Here, with the same farmhouse, you can see that the halo effect isn't nearly as bad and you can actually tell what is around the lights much better.



During the lifetime of this scope, Gen 3 tubes became available and were retrofitted into the PVS-4, making it a very nice scope to use, but still bulky.

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The PVS-14 was designed as a monocle for basic infantry use. The monocle is designed to mount to a Soldiers helmet mount with a swing arm and J-arm. It also comes with a weapons mount so that it can be mounted behind a combat optic, making the rifle a useable night firing weapon without ruining the optics point of aim.






The thought is that the Close Combat Optic is mounted far enough forward that the PVS-14, during night operations can be mounted behind the optic, making the day optic into a night optic. The monocle is in direct line with the scope and doesn't interfere with the point of aim.






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Distance focus is achieved by focusing the objective lens housing. The battery compartment is also facing forward. This model uses a single CR-123 battery, but older versions utilize two AA batteries. There is also a manual gain knob in the front, this knob allows the individual to lighten up or darken the tube manually depending on the lighting condition. By doing this, the effects of recoil are lessened and prevent premature tube degredation from the jarring of weapons firing.



The eyepiece lens also contains the diopter adjustment. Now, the adjustment ranges from +2 down to -6. Seems most people go blind in the negative direction and there wasn't as much need for the +4 type people, so for those of us suffering from presbyopia, much better. Also in the back is the power knob.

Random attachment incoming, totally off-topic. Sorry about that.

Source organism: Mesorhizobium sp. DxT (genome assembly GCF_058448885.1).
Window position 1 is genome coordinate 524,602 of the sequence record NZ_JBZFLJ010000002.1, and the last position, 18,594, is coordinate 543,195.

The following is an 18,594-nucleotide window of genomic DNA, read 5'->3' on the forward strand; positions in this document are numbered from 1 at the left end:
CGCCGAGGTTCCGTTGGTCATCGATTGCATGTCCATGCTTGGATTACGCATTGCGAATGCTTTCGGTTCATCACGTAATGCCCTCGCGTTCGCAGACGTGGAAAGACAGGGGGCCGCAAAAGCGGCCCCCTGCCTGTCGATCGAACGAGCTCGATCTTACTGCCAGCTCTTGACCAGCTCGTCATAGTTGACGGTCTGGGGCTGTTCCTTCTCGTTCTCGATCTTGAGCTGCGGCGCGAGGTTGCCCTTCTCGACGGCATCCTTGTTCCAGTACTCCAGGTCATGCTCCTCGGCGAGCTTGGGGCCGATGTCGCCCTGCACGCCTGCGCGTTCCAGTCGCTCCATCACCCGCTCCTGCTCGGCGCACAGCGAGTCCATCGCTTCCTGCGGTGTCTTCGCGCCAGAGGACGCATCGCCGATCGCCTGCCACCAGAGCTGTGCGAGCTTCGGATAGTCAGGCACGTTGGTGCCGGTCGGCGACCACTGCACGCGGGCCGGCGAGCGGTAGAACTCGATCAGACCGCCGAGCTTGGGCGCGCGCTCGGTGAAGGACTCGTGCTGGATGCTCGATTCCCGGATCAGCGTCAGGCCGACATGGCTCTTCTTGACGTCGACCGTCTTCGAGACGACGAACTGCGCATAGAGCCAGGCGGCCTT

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To shoot this configuration, the CCO has to be turned on and the brightness of the dot reduced to it's minimum. Mount the PVS-14 behind the CCO with a quick attach mount and then turn the PVS-14 on. Set the manual gain to accomodate the ambient light level and readjust the reticle dot of the CCO. Now you are ready to fire. This is not meant to be a sniper system by any means, so no attempts at perfecting this system have been made, this is truely a Close Combat system. When looking through the PVS-14 and into the CCO, the PVS will see around the sides of the CCO. The thickness of the CCO body will determine the peripherial view. The first picture was taken with the M68 Aimpoint CCO. You can see the dark outlines of the body, adjustment knobs, and the rubber attachment keeper. Also, with a single dot, it is easy to confuse the dot with the stars or other lights, so I had to turn the reticle dot illumination up to differentiate it. Looking through the system with your naked eye was better than the picture showed, but still wasn't very good.



So, to help get a better picture of what Gen 3 looks like I swapped the M68 out for a EoTech sight with a better reticle and a thinner body.


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What an amazing history hawk driver! I especially enjoyed the break down of the M3 scope! Beautiful set up! Here's mine as well! evevy2yp.jpg



I too am having trouble mounting the foregrip. It won't fit my M2 style stock.



M1/M3 Carbine: late '44 Inland

M1 Garand: late '44 Springfield


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Great presentation, thanks for the memories that bring more of a chuckle of the remembering:

I used one of the early models during a training exercise and had quite the learning eexperience; ie go forth & learn. What I learned was how bulky and awkward these things were and the effect they had on night vision when used. You could use the scope to move and still walk off the edge or not use the scope while walking off the edge and at least not hurt your face {Remember, live fast, love hard and die young but always, always leave a pretty face}.

Eventually we got the PVS~5s but that's not what you're discussing here.

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Nice rifle and scope Garrett. I had to do a fair amount of judicious sanding to get mine to close enough to be able to bolt it closed and there is no talk in any of the books on there being two types of grips either. It truly is a mystery.